Attorney General and Minister of Home Affairs says he would welcome any individuals with illegal firearms who want to turn them in.
However, in response to suggestions that the island needs to introduce a gun amnesty, Brathwaite today warned that they simply did not work.
“Now pray tell if a fellow has an illegal firearm, you really feel if you say, ‘come I am going to give you $500’ that he is going to bring in his firearm and stuff? And when he brings in the firearm you automatically then have to test it to see whether or not it has been used in the commission of a crime?”
“It is not as simple as that!” Brathwaite said, stressing that, based on information he had received, “gun amnesties frankly do not work, and what usually happens is that you arrest a chap with his firearm, he tells you, ‘I was on my way to District “A” to deposit it you know’ . . . .
“That not withstanding if in fact individuals who have illegal firearms would like to turn them in we will welcome them off the street,” he added.
The Attorney General however admitted that the Freundel Stuart administration remains in the dark over the extent of the burgeoning gun problem and that Barbados was among Caribbean countries grappling with a worrying influx of firearms.
“This is not only a Barbados issue. It’s a regional issue given the large number of islands that we have [and] given the ease with which people can travel through our borders,” Brathwaite said.
Responding to reporters’ questions on the sidelines of a US-sponsored Caribbean Basin Security Initiative Professional Exchange Conference, the Minister was at pains to explain the complexity of the gun problem.
“There really [aren’t] any of us that have the capacity to man all of our borders,” he stressed.
“ . . . If you look at Barbados, the smuggler isn’t just going to come into the Bridgetown Harbour and say ‘hello, I’m here bringing my illegal firearms’,” Brathwaite said, emphasizing that law enforcement officials would not know if they were winning the battle until they knew the magnitude of the problem.
“It seems like if we are having challenges in terms of more firearms coming into the region, not just in Barbados. I am told that we now have a 60-40 split. Sixty per cent of the firearms coming into the region are coming from North America in particular from the US and the other 40 per cent is coming up from Latin and South America. So we have to look at wherever the threats are; and you really don’t know the number of firearms coming in, or being used in the region until a crime is committed, unfortunately. So that is why it is difficult to say if we are winning the battle,” Brathwaite added.
He noted that border security officials and other law enforcement authorities were further challenged because the people who brought in illegal guns did not register them and that one only got to know the status of the weapons at crime scenes or when the weapons were confiscated.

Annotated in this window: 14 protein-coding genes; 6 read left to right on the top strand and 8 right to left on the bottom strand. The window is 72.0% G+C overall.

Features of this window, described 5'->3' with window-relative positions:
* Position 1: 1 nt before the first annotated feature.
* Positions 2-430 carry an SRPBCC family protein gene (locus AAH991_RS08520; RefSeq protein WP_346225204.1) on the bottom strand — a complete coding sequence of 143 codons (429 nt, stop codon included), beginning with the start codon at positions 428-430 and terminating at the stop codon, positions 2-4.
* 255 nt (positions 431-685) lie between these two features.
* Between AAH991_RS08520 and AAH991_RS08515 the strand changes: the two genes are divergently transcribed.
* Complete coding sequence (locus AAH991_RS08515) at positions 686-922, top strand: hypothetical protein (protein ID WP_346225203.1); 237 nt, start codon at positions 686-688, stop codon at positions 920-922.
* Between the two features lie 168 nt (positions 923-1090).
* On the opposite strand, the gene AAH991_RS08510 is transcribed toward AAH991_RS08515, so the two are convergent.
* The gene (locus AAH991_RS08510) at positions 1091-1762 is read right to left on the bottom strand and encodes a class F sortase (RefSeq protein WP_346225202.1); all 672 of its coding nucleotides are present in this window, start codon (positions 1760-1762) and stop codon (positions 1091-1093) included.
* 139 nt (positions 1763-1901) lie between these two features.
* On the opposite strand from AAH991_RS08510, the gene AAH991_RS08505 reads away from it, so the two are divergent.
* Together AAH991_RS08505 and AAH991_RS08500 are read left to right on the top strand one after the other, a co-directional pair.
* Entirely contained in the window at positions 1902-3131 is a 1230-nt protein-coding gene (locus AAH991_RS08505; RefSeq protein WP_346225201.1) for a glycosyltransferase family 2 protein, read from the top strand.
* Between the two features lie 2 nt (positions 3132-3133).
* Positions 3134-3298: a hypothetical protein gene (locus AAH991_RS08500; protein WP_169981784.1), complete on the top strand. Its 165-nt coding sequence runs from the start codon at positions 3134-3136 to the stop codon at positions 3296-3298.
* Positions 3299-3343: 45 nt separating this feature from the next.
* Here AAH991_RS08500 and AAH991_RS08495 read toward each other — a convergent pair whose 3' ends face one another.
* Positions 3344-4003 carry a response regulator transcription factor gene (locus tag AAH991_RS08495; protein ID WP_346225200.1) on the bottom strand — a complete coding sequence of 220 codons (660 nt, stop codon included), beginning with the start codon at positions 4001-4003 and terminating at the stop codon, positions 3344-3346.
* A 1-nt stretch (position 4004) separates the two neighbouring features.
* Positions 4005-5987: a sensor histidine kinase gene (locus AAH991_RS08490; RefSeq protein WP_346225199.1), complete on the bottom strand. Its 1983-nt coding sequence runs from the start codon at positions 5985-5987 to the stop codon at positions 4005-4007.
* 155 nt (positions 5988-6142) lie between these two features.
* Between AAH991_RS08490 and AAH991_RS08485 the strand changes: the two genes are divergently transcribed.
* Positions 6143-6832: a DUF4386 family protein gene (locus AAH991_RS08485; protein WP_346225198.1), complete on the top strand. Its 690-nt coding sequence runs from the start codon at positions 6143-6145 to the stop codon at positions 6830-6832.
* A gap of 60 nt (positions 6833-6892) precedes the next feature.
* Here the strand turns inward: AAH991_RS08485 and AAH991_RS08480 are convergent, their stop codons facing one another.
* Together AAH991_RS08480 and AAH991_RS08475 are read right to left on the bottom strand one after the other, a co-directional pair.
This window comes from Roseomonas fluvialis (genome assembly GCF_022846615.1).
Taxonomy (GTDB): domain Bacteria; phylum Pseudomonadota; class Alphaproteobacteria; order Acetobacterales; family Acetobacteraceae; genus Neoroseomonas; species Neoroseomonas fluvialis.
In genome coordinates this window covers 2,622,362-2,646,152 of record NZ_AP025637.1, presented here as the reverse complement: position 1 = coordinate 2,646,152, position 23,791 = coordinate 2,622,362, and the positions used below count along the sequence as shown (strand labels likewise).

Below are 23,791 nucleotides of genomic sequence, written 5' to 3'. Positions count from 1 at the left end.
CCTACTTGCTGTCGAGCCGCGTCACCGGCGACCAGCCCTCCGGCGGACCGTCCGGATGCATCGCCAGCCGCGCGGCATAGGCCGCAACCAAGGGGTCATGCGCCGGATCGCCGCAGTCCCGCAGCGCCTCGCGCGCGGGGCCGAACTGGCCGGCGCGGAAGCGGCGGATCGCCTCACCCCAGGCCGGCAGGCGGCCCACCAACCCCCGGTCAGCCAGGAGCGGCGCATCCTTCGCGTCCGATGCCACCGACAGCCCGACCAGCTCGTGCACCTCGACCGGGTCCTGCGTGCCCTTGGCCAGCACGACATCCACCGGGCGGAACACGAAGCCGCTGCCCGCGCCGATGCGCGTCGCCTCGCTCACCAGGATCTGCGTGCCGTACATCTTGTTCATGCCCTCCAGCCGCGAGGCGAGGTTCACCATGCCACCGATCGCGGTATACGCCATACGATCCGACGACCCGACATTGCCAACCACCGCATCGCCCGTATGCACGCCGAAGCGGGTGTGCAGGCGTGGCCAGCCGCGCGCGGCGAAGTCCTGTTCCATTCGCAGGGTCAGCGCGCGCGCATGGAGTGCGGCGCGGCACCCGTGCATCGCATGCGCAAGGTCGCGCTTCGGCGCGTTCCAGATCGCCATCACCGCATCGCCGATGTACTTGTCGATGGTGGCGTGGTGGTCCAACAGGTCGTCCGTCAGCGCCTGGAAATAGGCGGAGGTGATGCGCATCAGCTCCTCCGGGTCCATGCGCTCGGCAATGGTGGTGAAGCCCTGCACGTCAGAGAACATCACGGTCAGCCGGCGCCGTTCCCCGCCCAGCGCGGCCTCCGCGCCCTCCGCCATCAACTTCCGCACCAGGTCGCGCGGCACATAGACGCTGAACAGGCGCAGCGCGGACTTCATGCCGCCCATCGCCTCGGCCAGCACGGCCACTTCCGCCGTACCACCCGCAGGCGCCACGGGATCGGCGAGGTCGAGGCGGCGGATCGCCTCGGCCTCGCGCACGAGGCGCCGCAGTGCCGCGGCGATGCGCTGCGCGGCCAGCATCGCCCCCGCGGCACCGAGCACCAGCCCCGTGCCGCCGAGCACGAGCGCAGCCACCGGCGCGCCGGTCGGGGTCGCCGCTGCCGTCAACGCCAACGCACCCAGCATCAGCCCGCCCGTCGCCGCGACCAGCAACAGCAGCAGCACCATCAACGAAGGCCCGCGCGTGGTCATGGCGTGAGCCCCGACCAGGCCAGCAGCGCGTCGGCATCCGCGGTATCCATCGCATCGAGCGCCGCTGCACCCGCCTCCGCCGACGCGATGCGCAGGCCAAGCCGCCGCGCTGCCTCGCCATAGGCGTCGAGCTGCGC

Brathwaite conceded that although large quantities of illegal drugs continued to be seized from various “hot spots” around the island, some still slipped through in the same way that guns did.
“You really don’t know if you are winning the battle because it is difficult to assess how many are coming into the region,” he stated.
He therefore said that the solution might be to continue training border security, examine the weaknesses in the security “apparatus” and push education.
Brathwaite was of the view that educating young people from the school level was critical, especially in applying conflict resolution and mediation.
“It’s a whole issue of violence. Why do we resort to violence, not just on the domestic plain, but even in terms of neighbours?” he asked.
Brathwaite also cited the issue of private pleasure yachts entering and leaving the island’s shores as a security risk, which must be tackled and which could be a means of bringing illegal guns here.
He said authorities must continue to track the movement of firearms and to see which countries they were being shipped from into Barbados.
He contended that while the CBP conference was looking at air transportation, there was a need also to seriously consider sea transportation as security issue.
“We are a region that we welcome individuals, we encourage yachts and boats for pleasure. We have to look at the risk associated with that. We have to look at the fact that a guy can get on his boat, leave Barbados, go outside the territorial waters within a couple hours and come back in. How do you check for these individuals and I’m not suggesting that there is an issue. All I am saying is from a national security perspective, the whole issue of yachts and ships going through the region is a risk that we have to look at, not just air passengers.”
“We have to use whatever resources are available to us to track firearms coming into the region; whether or not firearms are being used in Jamaica and then shipped to Barbados; look to see whether they are leaving Barbados and going outside of Barbados in the commission of crime,” he stated.
Brathwaite also said there was need for Barbados and the rest of the region to collaborate with the US in dealing with citizens who leave home, fight in foreign lands with such terrorist groups as ISIS, and then return to their countries.
He said it was a challenge, which had to be handled carefully, considering that the citizen did not commit a crime in his own country.